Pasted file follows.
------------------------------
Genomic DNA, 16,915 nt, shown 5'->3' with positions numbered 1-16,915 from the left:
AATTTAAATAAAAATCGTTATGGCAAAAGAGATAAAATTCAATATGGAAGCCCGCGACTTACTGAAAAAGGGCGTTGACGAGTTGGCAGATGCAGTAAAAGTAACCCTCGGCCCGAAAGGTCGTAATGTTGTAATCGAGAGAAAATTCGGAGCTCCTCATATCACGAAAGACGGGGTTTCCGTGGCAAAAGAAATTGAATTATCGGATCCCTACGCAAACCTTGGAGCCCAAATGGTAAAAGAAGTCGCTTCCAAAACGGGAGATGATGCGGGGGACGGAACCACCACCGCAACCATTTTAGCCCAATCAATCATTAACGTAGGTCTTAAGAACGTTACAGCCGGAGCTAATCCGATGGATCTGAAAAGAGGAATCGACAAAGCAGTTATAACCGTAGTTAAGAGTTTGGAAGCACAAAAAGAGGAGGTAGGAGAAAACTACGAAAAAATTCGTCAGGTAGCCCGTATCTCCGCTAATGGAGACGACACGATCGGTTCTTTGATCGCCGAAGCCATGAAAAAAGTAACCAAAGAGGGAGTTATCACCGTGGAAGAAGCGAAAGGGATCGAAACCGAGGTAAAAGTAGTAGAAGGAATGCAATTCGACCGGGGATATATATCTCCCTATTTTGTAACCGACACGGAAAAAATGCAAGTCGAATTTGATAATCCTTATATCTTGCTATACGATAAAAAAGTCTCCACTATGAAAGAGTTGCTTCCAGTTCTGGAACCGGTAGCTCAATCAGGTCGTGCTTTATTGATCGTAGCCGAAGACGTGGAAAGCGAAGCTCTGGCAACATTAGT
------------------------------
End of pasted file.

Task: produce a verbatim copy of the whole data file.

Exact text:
Genomic DNA, 16,915 nt, shown 5'->3' with positions numbered 1-16,915 from the left:
AATTTAAATAAAAATCGTTATGGCAAAAGAGATAAAATTCAATATGGAAGCCCGCGACTTACTGAAAAAGGGCGTTGACGAGTTGGCAGATGCAGTAAAAGTAACCCTCGGCCCGAAAGGTCGTAATGTTGTAATCGAGAGAAAATTCGGAGCTCCTCATATCACGAAAGACGGGGTTTCCGTGGCAAAAGAAATTGAATTATCGGATCCCTACGCAAACCTTGGAGCCCAAATGGTAAAAGAAGTCGCTTCCAAAACGGGAGATGATGCGGGGGACGGAACCACCACCGCAACCATTTTAGCCCAATCAATCATTAACGTAGGTCTTAAGAACGTTACAGCCGGAGCTAATCCGATGGATCTGAAAAGAGGAATCGACAAAGCAGTTATAACCGTAGTTAAGAGTTTGGAAGCACAAAAAGAGGAGGTAGGAGAAAACTACGAAAAAATTCGTCAGGTAGCCCGTATCTCCGCTAATGGAGACGACACGATCGGTTCTTTGATCGCCGAAGCCATGAAAAAAGTAACCAAAGAGGGAGTTATCACCGTGGAAGAAGCGAAAGGGATCGAAACCGAGGTAAAAGTAGTAGAAGGAATGCAATTCGACCGGGGATATATATCTCCCTATTTTGTAACCGACACGGAAAAAATGCAAGTCGAATTTGATAATCCTTATATCTTGCTATACGATAAAAAAGTCTCCACTATGAAAGAGTTGCTTCCAGTTCTGGAACCGGTAGCTCAATCAGGTCGTGCTTTATTGATCGTAGCCGAAGACGTGGAAAGCGAAGCTCTGGCAACATTAGT